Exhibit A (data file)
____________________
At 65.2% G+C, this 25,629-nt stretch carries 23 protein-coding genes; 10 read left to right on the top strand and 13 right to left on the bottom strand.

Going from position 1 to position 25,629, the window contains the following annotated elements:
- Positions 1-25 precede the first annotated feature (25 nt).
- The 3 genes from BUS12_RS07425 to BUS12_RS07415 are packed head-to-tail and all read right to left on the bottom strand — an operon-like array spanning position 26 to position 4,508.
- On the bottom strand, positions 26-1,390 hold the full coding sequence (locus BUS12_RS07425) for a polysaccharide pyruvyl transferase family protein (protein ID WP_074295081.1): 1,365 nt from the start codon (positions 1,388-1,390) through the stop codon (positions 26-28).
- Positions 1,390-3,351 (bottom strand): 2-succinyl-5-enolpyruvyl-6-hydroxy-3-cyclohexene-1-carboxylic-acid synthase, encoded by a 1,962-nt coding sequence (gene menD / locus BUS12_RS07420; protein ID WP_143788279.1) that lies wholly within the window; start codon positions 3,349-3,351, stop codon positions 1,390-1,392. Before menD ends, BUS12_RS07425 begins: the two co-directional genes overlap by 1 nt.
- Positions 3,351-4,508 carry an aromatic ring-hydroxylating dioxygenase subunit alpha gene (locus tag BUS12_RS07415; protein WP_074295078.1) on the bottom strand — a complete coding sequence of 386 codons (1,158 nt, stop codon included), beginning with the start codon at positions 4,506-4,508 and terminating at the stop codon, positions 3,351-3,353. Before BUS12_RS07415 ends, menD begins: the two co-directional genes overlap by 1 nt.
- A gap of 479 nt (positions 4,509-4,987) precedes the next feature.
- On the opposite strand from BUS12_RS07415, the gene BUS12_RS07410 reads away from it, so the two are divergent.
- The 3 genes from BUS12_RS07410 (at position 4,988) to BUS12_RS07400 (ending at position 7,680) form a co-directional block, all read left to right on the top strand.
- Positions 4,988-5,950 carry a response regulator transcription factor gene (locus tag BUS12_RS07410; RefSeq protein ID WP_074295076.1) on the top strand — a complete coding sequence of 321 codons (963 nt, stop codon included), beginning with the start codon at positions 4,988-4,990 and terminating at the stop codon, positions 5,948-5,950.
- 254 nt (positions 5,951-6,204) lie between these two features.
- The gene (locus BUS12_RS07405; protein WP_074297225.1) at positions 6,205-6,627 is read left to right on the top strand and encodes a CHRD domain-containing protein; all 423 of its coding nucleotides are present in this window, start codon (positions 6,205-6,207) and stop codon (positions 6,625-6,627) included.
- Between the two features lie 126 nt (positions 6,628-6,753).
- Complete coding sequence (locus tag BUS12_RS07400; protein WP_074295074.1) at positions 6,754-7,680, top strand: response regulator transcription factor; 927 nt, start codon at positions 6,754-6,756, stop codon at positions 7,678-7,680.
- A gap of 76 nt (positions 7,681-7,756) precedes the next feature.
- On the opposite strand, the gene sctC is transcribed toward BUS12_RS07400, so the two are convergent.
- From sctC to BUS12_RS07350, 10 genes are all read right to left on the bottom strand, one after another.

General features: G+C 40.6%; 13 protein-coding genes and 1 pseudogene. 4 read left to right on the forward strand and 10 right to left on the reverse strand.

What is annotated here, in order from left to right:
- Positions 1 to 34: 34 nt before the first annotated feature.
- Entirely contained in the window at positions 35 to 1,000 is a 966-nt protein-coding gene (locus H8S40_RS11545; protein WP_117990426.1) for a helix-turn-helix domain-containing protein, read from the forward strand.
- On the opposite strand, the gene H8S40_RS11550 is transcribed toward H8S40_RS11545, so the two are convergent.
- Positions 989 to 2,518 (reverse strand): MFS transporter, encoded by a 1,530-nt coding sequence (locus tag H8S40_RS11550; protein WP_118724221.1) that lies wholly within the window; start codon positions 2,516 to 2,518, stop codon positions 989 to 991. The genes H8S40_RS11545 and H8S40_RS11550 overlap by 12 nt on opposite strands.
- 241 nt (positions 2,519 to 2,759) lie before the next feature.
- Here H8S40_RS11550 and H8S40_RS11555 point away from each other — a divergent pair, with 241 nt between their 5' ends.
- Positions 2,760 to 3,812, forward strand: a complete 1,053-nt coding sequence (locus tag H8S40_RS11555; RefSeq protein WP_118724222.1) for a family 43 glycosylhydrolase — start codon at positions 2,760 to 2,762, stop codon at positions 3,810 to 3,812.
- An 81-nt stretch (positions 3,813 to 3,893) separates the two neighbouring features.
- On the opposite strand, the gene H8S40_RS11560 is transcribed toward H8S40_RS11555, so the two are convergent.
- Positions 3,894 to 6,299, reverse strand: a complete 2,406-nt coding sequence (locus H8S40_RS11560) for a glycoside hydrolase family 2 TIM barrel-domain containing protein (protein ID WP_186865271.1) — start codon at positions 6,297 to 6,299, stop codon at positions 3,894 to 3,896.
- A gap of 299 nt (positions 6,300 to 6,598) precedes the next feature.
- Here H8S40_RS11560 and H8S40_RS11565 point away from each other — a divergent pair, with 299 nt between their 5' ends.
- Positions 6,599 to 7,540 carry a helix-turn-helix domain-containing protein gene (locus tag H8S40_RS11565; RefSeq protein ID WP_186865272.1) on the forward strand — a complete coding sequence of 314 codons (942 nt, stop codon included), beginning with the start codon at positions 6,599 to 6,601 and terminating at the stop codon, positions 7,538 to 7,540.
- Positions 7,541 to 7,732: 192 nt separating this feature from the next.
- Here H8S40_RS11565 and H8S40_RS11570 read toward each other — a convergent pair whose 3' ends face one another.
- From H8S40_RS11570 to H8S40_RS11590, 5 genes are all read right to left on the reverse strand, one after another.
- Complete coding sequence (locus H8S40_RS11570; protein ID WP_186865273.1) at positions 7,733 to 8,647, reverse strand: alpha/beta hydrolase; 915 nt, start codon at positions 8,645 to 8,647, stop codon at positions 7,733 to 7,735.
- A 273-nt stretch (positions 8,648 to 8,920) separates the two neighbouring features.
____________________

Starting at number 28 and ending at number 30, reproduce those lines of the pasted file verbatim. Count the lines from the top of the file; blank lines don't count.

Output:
- An 81-nt stretch (positions 3,813 to 3,893) separates the two neighbouring features.
- On the opposite strand, the gene H8S40_RS11560 is transcribed toward H8S40_RS11555, so the two are convergent.
- Positions 3,894 to 6,299, reverse strand: a complete 2,406-nt coding sequence (locus H8S40_RS11560) for a glycoside hydrolase family 2 TIM barrel-domain containing protein (protein ID WP_186865271.1) — start codon at positions 6,297 to 6,299, stop codon at positions 3,894 to 3,896.